Two brand new tales anchor this wide-ranging collection from one of urban fantasy's most successful authors. Here is the first time that best-selling fantasy, YA, and crime author Kelley Armstrong has had her stories collected from Otherworld and beyond. With her signature twists and turns, Armstrong gives a fresh spin on city-dwelling vampires, werewolves, and zombies, while also traveling further afield, to a post-apocalyptic fortress, a superstitious village, a supernatural brothel, and even to feudal Japan. With tales that range from humorous to heart-stopping, these are the stories that showcase Kelley Armstrong at her versatile best.
I've really enjoyed all of Kelley's books, including the other anthology, Otherworld Nights. So when I had the chance to read this one I didn't hesitate. Unfortunately, while LED ASTRAY was enjoyable, it just didn't suck me or wow me like I had hoped. Anthologies, and short stories are tough tricks because unless they are longer novellas, the short format just doesn't lend to the full set up I would like. However, in cases like Otherworld Nights, the stories are set in an established world with established characters, so much of that build up is unneccsary anyway. Unfortunately that wasn't the case here as most of the stories were not set in Otherworld or Cainsville, and even the ones that were didn't revolve around the main characters, with just a few exceptions. And I would guess it's no surprise that the stories that those exceptions were the ones that I enjoyed the most.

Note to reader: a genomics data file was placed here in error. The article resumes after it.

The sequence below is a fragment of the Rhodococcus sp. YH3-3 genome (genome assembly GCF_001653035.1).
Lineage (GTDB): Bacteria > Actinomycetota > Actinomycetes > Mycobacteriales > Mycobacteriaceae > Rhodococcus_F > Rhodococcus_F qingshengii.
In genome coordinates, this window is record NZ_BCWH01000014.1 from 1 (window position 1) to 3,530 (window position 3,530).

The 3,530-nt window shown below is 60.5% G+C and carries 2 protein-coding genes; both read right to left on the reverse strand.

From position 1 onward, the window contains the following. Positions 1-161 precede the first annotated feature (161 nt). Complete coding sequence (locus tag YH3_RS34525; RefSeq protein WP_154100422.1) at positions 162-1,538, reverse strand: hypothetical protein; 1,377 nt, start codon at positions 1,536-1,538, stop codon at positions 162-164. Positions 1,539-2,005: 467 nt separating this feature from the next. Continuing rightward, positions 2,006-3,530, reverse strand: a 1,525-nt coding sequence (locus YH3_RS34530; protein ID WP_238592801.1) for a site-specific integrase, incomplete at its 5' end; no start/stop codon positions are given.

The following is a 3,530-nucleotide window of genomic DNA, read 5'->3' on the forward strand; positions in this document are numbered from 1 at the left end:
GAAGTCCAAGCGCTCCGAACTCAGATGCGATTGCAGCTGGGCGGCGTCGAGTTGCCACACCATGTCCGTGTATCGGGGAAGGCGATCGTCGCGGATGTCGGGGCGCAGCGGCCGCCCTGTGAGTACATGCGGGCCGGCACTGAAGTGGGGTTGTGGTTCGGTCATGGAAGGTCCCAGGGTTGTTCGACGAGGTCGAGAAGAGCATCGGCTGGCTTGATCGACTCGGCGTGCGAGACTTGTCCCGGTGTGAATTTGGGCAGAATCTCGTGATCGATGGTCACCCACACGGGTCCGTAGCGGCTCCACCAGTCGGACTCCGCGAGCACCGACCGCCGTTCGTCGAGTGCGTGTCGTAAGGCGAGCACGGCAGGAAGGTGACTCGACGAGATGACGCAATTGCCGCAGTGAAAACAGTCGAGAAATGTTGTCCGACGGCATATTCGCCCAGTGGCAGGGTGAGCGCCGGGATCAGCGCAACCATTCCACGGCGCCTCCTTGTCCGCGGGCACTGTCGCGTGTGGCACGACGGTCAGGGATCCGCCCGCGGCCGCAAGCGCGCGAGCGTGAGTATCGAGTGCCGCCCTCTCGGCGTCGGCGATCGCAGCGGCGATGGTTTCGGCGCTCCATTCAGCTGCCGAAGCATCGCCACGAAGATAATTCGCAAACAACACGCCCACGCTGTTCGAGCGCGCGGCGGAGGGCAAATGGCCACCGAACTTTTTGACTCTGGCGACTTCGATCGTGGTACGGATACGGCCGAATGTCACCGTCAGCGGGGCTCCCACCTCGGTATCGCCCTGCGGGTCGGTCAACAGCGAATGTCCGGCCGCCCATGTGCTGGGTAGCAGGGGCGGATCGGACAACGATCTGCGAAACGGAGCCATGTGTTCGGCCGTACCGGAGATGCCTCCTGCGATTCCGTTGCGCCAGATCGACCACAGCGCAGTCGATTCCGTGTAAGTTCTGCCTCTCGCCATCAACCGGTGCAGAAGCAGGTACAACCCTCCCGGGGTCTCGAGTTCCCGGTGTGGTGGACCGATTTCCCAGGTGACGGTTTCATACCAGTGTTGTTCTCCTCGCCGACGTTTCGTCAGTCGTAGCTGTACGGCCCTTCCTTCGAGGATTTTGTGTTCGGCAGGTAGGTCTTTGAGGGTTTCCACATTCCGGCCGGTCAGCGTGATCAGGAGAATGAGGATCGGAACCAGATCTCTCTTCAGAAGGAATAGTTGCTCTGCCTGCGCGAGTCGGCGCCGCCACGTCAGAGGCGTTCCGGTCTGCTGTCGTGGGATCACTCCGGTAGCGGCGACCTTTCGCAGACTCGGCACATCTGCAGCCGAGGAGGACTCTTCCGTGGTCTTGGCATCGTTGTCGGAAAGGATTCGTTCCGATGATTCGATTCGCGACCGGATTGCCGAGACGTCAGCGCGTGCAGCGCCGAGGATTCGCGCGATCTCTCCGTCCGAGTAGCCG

As I said, the stories were largely entertaining, but I can't help being frustrated at feeling like I was left hanging in each story at the end. They were just too short to be developed how I had hoped, and some are still leaving me scratching my head, namely the Dragon story set in Cainsville. I also would have loved to have seen more from the Door story, but again, these short stories just didn't lend to a lot of detail.